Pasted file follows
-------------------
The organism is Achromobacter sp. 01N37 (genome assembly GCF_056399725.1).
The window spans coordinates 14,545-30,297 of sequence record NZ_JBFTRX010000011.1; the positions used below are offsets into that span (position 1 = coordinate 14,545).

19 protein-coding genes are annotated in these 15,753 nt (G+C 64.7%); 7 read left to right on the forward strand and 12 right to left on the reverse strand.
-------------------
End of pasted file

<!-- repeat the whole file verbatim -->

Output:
The organism is Achromobacter sp. 01N37 (genome assembly GCF_056399725.1).
The window spans coordinates 14,545-30,297 of sequence record NZ_JBFTRX010000011.1; the positions used below are offsets into that span (position 1 = coordinate 14,545).

19 protein-coding genes are annotated in these 15,753 nt (G+C 64.7%); 7 read left to right on the forward strand and 12 right to left on the reverse strand.